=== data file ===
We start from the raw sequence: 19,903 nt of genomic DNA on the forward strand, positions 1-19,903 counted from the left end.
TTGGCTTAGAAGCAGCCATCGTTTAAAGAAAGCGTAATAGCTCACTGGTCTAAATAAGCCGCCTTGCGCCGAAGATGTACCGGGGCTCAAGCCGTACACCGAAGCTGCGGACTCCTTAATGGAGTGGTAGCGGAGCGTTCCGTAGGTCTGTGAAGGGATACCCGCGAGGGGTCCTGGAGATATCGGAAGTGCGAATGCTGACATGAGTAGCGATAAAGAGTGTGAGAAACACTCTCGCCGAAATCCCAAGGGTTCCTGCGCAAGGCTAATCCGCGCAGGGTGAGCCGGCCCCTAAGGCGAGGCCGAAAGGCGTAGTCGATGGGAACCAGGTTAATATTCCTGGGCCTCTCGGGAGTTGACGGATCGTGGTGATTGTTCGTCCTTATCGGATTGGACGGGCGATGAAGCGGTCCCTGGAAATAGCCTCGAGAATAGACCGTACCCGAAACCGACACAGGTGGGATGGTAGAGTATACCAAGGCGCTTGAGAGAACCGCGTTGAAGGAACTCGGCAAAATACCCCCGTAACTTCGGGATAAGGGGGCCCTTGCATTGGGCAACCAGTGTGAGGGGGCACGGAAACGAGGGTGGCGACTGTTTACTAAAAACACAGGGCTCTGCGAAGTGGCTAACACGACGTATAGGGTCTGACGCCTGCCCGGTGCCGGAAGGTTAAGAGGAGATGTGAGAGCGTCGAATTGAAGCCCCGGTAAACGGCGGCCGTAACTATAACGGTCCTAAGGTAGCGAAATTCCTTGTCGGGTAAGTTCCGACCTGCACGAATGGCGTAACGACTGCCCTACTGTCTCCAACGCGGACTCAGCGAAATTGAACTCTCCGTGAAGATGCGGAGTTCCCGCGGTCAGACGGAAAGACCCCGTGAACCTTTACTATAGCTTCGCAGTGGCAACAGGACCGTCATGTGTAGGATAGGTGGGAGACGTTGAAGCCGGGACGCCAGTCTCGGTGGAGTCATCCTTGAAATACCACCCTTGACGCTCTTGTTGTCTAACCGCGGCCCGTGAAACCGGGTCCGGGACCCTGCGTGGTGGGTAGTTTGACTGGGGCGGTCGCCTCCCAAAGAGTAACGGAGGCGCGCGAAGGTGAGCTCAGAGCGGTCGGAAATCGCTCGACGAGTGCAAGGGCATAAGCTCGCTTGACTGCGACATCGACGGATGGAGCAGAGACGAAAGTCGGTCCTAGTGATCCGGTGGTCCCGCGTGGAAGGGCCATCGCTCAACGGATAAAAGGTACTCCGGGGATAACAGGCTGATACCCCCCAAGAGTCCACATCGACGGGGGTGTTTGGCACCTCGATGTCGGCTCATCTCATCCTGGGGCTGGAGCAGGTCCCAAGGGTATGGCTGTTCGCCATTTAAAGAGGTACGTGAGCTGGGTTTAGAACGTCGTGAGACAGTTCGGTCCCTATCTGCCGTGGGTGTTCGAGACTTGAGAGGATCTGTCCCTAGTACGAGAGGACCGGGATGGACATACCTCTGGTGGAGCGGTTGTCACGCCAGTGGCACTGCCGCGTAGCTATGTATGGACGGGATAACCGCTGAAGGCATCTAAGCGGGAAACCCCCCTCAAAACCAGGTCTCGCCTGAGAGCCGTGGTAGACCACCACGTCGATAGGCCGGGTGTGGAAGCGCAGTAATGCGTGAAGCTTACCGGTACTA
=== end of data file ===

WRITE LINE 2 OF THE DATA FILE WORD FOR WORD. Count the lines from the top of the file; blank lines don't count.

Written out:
TTGGCTTAGAAGCAGCCATCGTTTAAAGAAAGCGTAATAGCTCACTGGTCTAAATAAGCCGCCTTGCGCCGAAGATGTACCGGGGCTCAAGCCGTACACCGAAGCTGCGGACTCCTTAATGGAGTGGTAGCGGAGCGTTCCGTAGGTCTGTGAAGGGATACCCGCGAGGGGTCCTGGAGATATCGGAAGTGCGAATGCTGACATGAGTAGCGATAAAGAGTGTGAGAAACACTCTCGCCGAAATCCCAAGGGTTCCTGCGCAAGGCTAATCCGCGCAGGGTGAGCCGGCCCCTAAGGCGAGGCCGAAAGGCGTAGTCGATGGGAACCAGGTTAATATTCCTGGGCCTCTCGGGAGTTGACGGATCGTGGTGATTGTTCGTCCTTATCGGATTGGACGGGCGATGAAGCGGTCCCTGGAAATAGCCTCGAGAATAGACCGTACCCGAAACCGACACAGGTGGGATGGTAGAGTATACCAAGGCGCTTGAGAGAACCGCGTTGAAGGAACTCGGCAAAATACCCCCGTAACTTCGGGATAAGGGGGCCCTTGCATTGGGCAACCAGTGTGAGGGGGCACGGAAACGAGGGTGGCGACTGTTTACTAAAAACACAGGGCTCTGCGAAGTGGCTAACACGACGTATAGGGTCTGACGCCTGCCCGGTGCCGGAAGGTTAAGAGGAGATGTGAGAGCGTCGAATTGAAGCCCCGGTAAACGGCGGCCGTAACTATAACGGTCCTAAGGTAGCGAAATTCCTTGTCGGGTAAGTTCCGACCTGCACGAATGGCGTAACGACTGCCCTACTGTCTCCAACGCGGACTCAGCGAAATTGAACTCTCCGTGAAGATGCGGAGTTCCCGCGGTCAGACGGAAAGACCCCGTGAACCTTTACTATAGCTTCGCAGTGGCAACAGGACCGTCATGTGTAGGATAGGTGGGAGACGTTGAAGCCGGGACGCCAGTCTCGGTGGAGTCATCCTTGAAATACCACCCTTGACGCTCTTGTTGTCTAACCGCGGCCCGTGAAACCGGGTCCGGGACCCTGCGTGGTGGGTAGTTTGACTGGGGCGGTCGCCTCCCAAAGAGTAACGGAGGCGCGCGAAGGTGAGCTCAGAGCGGTCGGAAATCGCTCGACGAGTGCAAGGGCATAAGCTCGCTTGACTGCGACATCGACGGATGGAGCAGAGACGAAAGTCGGTCCTAGTGATCCGGTGGTCCCGCGTGGAAGGGCCATCGCTCAACGGATAAAAGGTACTCCGGGGATAACAGGCTGATACCCCCCAAGAGTCCACATCGACGGGGGTGTTTGGCACCTCGATGTCGGCTCATCTCATCCTGGGGCTGGAGCAGGTCCCAAGGGTATGGCTGTTCGCCATTTAAAGAGGTACGTGAGCTGGGTTTAGAACGTCGTGAGACAGTTCGGTCCCTATCTGCCGTGGGTGTTCGAGACTTGAGAGGATCTGTCCCTAGTACGAGAGGACCGGGATGGACATACCTCTGGTGGAGCGGTTGTCACGCCAGTGGCACTGCCGCGTAGCTATGTATGGACGGGATAACCGCTGAAGGCATCTAAGCGGGAAACCCCCCTCAAAACCAGGTCTCGCCTGAGAGCCGTGGTAGACCACCACGTCGATAGGCCGGGTGTGGAAGCGCAGTAATGCGTGAAGCTTACCGGTACTA